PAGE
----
“During our discussions, we signed an agreement that when we win elections, we would form the government together. He was expected to take care of 60 per cent as I remained with 40 per cent, the agreement is before a commissioner of oaths. However, I got zero shares,” Kirui explained.
He said the move by Mutai to overlook his CECs proposals did not go well, not only with him but with his supporters, who felt equally betrayed.
“That agreement with the governor was never about me but for the people who supported us. I was astonished because I got zero consideration for CEC slots, and my supporters were agitated,” he said.
According to Kirui, gaps in the constitution, which do not spell out the decisions deputy governors can make while in office, contributes to the negative treatment deputy governors receive.
“Most governors have used this leeway to sideline their deputies. They see us as competitors rather than partners,” Kirui said.
The deputy governor claim that even the CECs and COs of the county do not pick up his call or communicate with him over official matters.
Mutai accused his deputy of absconding duty and failing to attend key meetings at the county.
His alleged absence saw Mutai delegate executive duties to a county executive, a move that brought to the open the fallout between the governor and his deputy.
In Meru, Governor Kawira Mwangaza and her deputy Mutuma Ethingia have a frosty relationship.
Trouble began when a vehicle assigned to Ethingia was withdrawn as he and his wife left a church service in Igembe, setting in motion accusations that the administration was targeting him.
As claims of the split emerged the deputy governor skipped a cabinet meeting on Friday, with senior officials in Kawira’s administration accusing Ethingia of ignoring the crucial meeting.
County Secretary Kiambi Atheru, Kawira’s Chief of Staff Harrison Gitonga and other members of the county executive, on Friday, emerged from the meeting and said they were fully behind the governor.
They also dismissed accusations that the administration was undermining the deputy governor, and was targeting officials from his region.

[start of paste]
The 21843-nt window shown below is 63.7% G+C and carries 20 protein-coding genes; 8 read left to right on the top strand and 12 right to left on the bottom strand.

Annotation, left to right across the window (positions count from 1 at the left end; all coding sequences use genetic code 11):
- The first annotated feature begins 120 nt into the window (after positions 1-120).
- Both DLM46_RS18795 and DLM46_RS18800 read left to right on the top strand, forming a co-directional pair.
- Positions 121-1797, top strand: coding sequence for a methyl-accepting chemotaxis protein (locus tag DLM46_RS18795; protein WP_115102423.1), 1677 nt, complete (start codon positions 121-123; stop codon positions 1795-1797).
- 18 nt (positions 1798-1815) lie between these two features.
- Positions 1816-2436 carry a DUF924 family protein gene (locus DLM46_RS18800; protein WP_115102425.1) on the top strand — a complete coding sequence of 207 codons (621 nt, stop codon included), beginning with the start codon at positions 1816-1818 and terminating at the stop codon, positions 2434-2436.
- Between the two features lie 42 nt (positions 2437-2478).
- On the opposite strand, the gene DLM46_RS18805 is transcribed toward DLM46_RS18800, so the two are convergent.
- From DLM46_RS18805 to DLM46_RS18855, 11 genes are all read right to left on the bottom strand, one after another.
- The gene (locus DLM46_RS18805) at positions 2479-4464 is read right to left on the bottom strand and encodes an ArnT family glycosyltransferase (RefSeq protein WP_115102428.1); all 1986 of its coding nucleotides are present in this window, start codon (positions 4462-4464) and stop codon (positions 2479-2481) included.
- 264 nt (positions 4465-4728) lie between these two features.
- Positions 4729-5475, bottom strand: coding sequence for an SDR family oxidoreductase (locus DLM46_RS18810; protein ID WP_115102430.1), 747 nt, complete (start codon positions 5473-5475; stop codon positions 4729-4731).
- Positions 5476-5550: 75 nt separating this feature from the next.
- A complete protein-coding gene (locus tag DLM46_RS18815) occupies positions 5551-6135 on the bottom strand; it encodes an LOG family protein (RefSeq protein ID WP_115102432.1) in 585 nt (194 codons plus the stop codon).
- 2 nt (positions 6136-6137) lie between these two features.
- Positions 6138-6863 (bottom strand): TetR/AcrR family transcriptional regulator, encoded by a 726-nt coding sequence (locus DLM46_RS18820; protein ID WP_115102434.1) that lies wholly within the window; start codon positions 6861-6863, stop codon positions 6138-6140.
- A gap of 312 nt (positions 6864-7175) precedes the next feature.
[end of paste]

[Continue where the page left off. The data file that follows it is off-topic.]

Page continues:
MCAs have waded into the controversy threatening to reignite the impeachment motion against her and Atheru over the fallout with Ethingia.
In Siaya, the row pitting Oduol and his boss Orengo appears to have reached breaking point.
An MCA has filed an impeachment motion against Oduol in a row that has split residents, leaders and the ODM party.
A defiant Oduol, however, has vowed not to resign and insists he will not relent in his fight against what he considers injustice.
At the centre of the war of words are succession politics, tenders, appointments and alleged betrayal.
According to Salim Odeny, a political analyst, some deputies feel they are being sidelined. Some have unmet expectations arising from lack of clearly demarcated roles of the deputy governor. The are some of the reasons fuelling the conflicts.
“The squabbles affect service delivery because each side will be working to undermine the other, and in the process, it is the public who suffer,” he says.
And this is not the first we are witnessing fallouts between governors and deputies.
In Nyeri, Governor Mutahi Kahiga’s first term was marked by a fallout between him and his then deputy Caroline Karugu.
Yesterday, a deputy governor in Nyanza claimed that the only way to survive working with governors is to embrace sycophancy, especially if the governor has a listening year to their party leadership.
“The governors control resources, and we are almost subdued. The constitution should demarcate the roles of the deputy governor to avoid the squabbles we are witnessing,” he said.
[Harold Odhiambo, Steve Mkawale, Lydiah Nyawira and Phares Mutembei]